first_img Runaway Tank: Waldrom scores one of his five tries against Wasps, in two away meetings, in 2015-16 LATEST RUGBY WORLD MAGAZINE SUBSCRIPTION DEALS Toot! Toot! The trademark celebration that began with a newspaper story in New Zealand (Inpho)Exeter are very different to Leicester. There’s more ball-in-play time here. It’s more like Super Rugby, which I’ve had a lot of experience in, so I know how they want to play here. Leicester was more set-piece orientated, whereas in Super Rugby scrums and lineouts are just the starting point of attacking rugby. You get the ball and then you’re off playing again.My first England cap was the biggest thing for me. Setting a goal and finally getting that jersey on my back. It came in South Africa in 2012, second Test. The best thing was being told I wasn’t selected, and then in midweek getting pulled aside and told, “Phil Dowson has pulled out with a hamstring injury and you’re on the bench.” I thought he was joking at the time. It meant I had less time to think about it. I came on just after half-time and my first thought was just to get my hands on the ball. We did quite well to get back into the game (but lost 36-27). It was nice to sit there afterwards knowing I’d achieved one of my ultimate goals.I have to give Leicester a lot of credit for giving me that opportunity. Some people might say I’m playing better now than I was then. Personally, I haven’t thought about it, I just like being out there and playing. I might sit down at the end of my career and think 2015-16 was the best year I ever had, or next year might be the best year. Right now, I’m just in the moment.Realising a dream: Taking on Jean de Villiers on his Test debut in Johannesburg in 2012 (Getty Images)It was nice to get a phone call from Eddie Jones. When he picked his (Six Nations) squad, he said, “You’re going well but I’m going for younger options. We’ve got to look to the World Cup in four years’ time.” He never said the door was closed. We’ve achieved a few firsts with Exeter, like winning at Northampton, winning at Sarries, beating Clermont, so it’s quite nice knowing I can concentrate on trying to achieve a few more firsts with the club.Premiership rugby is a tough environment. Guys like Dave Ewers, Henry Slade, Jack Nowell, Luke Cowan-Dickie, the boys who’ve come through the academy, they’re the backbone of our team. They’re building an understanding of what it’s like to play in the Premiership year on year. Now they’ve got England accolades as well. The coaches do a great job for us, Rob Hunter, Rob Baxter and Ali Hepher, they’ve got a good mix of youth and experience, and got the style of play that suits us probably a lot better than it did three years ago because the guys have matured.I’m a member of Exeter’s Cookie Club. There are ten of us, mostly forwards with sweet tooths. We meet up for a treat every week after the last day of training. One person has to supply the treat. We’ve had ice-cream cakes, ice-cream sandwiches. Dave Ewers made a double-decked chocolate cake with at least 12 Creme Eggs on top.We had a team outing to Burts Chips in Plymouth. Eight of us went round the factory, got shown how the crisps were made. We tasted quite a few so that was nice. We also had a sausage-making competition, in teams of two. I did a cranberry and turkey but it didn’t go very well. The winner was Moroccan chicken and sesame seeds, that was quite good.We’ve got a sponsor on board now, Wingman. They do shower gel and stuff but once a month they’ll supply us with a cake – the other week they got us a rocky road brownie sandwich with a doughnut on top.Euro stars: Exeter made the Champions Cup quarter-finals for the first time, before losing to Wasps (Inpho)I’m married to Emma and have two boys, Troy, six, and Kade, four. They play for a local club called Topsham. For holidays we visit Europe as much as possible – we’re going to Greece in the summer.Phil Dollman and I coach the freshers first team at Exeter University. We play a lot of attacking rugby; we do a lot of complicated moves which I think they enjoy. If you see anything that works, you can use it down at Exeter as well. I enjoy coaching, especially the younger kids, and I’ve passed my Level Two badge.I’ve enrolled into a leadership and management course at Northumbria University. So I’m studying as well. It’s an online course, two years. I’m not 100% sure what I want to do in future; I might look into rugby camps.We’ve got so many characters at Exeter. Everyone buys into what we’re trying to achieve. Rob (Baxter) selects people who he knows will fit into that environment. At the end of the day we enjoy our bus rides as well. You can have a beer and enjoy the company on the way home from a game, win or lose. Sit down and enjoy it, then come back to work on a Monday and get on with it. It comes from the coaches down. Rob knows what he wants to do, how the club should be run, and he gets the right people in.Smart cookie: Exeter DoR Rob Baxter has created a fun and successful environment, says Waldrom (Getty)Whatever team I’ve played for, I always match my scrum cap to their colours. So here I have three caps, in orange, black and white. At Wellington I had black and yellow, in Christchurch I had black and red, at Tigers I had a green and a red one. I’m an ambassador for Canterbury and I’m lucky that they help me out.I took selection for granted at the start of the season. I rested on my laurels too much. I hurt my groin as well, second game in, so I was out for a few games, but I think it was more just not being at the top of my game where I should be. When I got an opportunity I had to make sure I took it with both hands. And that’s what happened, and then you get momentum.I’ve built a great relationship with Dave Ewers. We hit it off from minute one as a combination. With Don Armand and Julian Salvi, we’ve formed a good back row but you can’t afford to mess up because there’s so much competition now in the squad. I like to do a bit extra in training on the first day of the week. To get myself ready for the coming week. I like being one of the fitter people, it’s something I pride myself on – being fit and doing all the training. I’ll probably do some endurance running, get my body to tick over. I pride myself on coming to a new team and making sure I create a good impression. That’s what I like to do.Latching on: Fellow Chief Dave Ewers, another tough man to stop, is a big mate of Waldrom’s (Inpho)Job done: Tank with the Mike Gibson Memorial Trophy after Wellington’s win v Otago in August (Getty)For the latest Rugby World subscription offers, click here. I was born in Lower Hutt, a suburb of Wellington. My dad played a lot of first-grade games at first-five (fly-half) for Wainuiomata, and when he coached my older brother Scott, I jumped on top of that. I first played at the age of four. Not everyone could afford boots so we’d all go bare feet on Saturday mornings in the frost, just to make it fair.I didn’t take much interest in rugby to start with. I’d tackle my own players, or sit at the back of the field and pick flowers. I didn’t take to it straightaway but I always enjoyed being out there.Rugby is everything in New Zealand. At school even before the bell rings everyone’s playing rugby on the concrete, and at lunchtime it’s an hour full-on rugby touch, and then you’ve got training after school. I was probably playing four hours a day.Zinzan Brooke was a big driver for me. I enjoyed the way he played. He was a bit different from other people and that’s the way I’d like to be remembered – a bit different. He had the freedom of backing his skills. When he needed to kick it, he kicked it. He was a guy that I looked up to.Athletics was big in our family as well. I used to travel around New Zealand competing at athletics meets in the summer. I represented New Zealand at shot put, discus and hammer. I had to decide between rugby and athletics at about 17. I’d have had to go to America to do athletics and I was going places in rugby. I was progressing, so I stuck to rugby.I played in the front row, then at school moved to No 8. I always said that if I didn’t play firsts I’d go back to the front row, at hooker. For some reason I kept making teams at No 8 until I was playing No 8 professionally.I got picked up by Wellington Academy. We had a coach called Alistair Meacham who gave a core group of us a chance. I had my first game for Wellington at 18.My highlight with Wellington was winning the Ranfurly Shield in 2008. That was big but we made a lot of finals. 2003 was probably the breakthrough year for me. I got to play the whole season, then graduated to Hurricanes (Super Rugby) in 2004. By then me and Scott had moved on to the Avalon club, after we moved out of Wainuiomata to be closer to our secondary school, St Patrick’s Silverstream.Hurricane force: Fending off the Stormers’ Luke Watson during the 2007 Super Rugby competition (Getty)I joined Canterbury to get more game time. I felt I was playing some good rugby but never got enough opportunities at Wellington; we had Jerry Collins, Rodney So’oialo, Chris Masoe, so my path was blocked. An opportunity opened up at Canterbury after a player (Mose Tuali’i) moved to Japan. Todd Blackadder got in touch with me and I played every game for them that year (2009).The Junior All Blacks was another step in your career. I thought I might have got close (to that) but they went for another option and I thought if I couldn’t make that I had to move on. The Heineken Cup was a big motivator but the main goal in moving to England (Leicester Tigers) was to play international rugby (he qualified via an English-born grandmother). I set myself goals and I like achieving them.My nickname started after I ‘tooted the horn’ after scoring a try. One of the papers in New Zealand did a front-page pull-out on ‘Thomas the Tank Engine’. Once I scored a try I wanted to celebrate it, it was just a bit of fun really. When I was at Hawke’s Bay I asked if they could play the music over the speakers whenever I scored.center_img TAGS: Exeter ChiefsLeicester Tigers Thomas Waldrom, 35, has called time on a magnificent career. The No 8 reflects on his globetrotting journey in an interview first published near the end of his days at Exeter Thomas Waldrom: Life and Times of the Unstoppable TankThomas ‘the Tank’ Waldrom has parked up. The former England No 8 this week called time on a 17-year professional career that started and finished with his home province Wellington.Along the way, he played for Hawke’s Bay, the Hurricanes and the Crusaders in New Zealand, as well as top-flight English clubs Leicester and Exeter.With 54 tries in 158 Premiership matches, Waldrom has touched down more than any other forward in Premiership history apart from Neil Back. He was the league’s leading try-scorer in 2015 and 2016 and won the Premiership with both the Tigers and Chiefs. His five England caps came in 2012-13 during the reign of Stuart Lancaster.Rugby World spoke to Waldrom about his stellar career in an article we published in 2016 when he was playing for Exeter. It’s a rugby journey that started with picking flowers on the fields of Wainuiomata…last_img read more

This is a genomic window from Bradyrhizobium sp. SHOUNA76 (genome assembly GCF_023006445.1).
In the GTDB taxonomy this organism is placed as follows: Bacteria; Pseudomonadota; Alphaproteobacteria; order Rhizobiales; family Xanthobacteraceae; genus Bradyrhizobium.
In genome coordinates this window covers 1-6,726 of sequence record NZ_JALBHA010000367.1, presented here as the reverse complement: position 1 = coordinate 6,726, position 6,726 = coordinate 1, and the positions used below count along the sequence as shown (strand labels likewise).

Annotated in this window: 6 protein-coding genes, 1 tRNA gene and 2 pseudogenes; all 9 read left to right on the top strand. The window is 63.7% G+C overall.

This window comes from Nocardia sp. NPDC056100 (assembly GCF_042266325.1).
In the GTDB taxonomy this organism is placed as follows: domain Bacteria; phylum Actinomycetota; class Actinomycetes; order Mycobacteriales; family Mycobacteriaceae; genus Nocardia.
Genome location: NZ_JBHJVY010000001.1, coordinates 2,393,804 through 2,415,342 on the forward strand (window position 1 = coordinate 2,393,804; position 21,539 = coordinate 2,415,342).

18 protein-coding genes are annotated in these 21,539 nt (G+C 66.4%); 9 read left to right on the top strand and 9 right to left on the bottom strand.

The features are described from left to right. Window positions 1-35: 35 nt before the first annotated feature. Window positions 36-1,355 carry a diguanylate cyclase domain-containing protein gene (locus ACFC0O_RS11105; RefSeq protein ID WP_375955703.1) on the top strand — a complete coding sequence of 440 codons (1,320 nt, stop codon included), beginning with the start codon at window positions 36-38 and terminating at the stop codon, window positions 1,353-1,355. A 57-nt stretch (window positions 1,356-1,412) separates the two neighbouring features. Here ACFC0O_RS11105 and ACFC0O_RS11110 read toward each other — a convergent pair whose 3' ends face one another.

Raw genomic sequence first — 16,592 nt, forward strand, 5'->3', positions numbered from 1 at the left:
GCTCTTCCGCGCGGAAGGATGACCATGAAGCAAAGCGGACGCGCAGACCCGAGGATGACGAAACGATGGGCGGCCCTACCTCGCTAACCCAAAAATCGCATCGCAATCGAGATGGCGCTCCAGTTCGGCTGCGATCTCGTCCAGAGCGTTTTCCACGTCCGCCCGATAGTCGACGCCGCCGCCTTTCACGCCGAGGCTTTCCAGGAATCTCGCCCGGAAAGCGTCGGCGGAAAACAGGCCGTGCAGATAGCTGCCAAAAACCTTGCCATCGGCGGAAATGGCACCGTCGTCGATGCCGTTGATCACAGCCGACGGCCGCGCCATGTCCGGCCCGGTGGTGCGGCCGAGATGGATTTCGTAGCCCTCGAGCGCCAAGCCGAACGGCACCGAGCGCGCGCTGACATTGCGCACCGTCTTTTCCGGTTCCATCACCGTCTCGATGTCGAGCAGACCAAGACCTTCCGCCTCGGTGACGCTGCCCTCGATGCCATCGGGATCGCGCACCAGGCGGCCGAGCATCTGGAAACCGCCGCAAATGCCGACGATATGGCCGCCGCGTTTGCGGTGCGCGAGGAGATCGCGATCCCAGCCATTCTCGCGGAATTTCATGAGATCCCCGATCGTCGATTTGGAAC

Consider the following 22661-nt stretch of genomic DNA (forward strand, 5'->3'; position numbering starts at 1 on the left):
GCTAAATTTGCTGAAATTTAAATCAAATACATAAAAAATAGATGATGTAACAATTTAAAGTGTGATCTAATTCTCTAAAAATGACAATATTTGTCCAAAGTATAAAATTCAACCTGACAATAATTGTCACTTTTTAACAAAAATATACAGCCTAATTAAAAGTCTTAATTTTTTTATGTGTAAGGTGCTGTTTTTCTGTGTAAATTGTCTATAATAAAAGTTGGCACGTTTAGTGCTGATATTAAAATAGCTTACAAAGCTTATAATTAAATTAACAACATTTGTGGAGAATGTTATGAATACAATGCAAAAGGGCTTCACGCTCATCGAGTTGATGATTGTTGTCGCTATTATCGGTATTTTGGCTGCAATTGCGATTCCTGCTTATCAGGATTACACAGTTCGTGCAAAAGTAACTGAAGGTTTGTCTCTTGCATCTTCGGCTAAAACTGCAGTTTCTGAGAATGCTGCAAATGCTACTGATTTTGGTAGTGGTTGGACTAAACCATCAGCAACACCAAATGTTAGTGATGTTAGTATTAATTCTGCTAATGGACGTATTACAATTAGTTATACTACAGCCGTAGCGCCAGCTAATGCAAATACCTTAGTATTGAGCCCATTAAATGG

Face-off: Should there be fewer substitutions in rugby?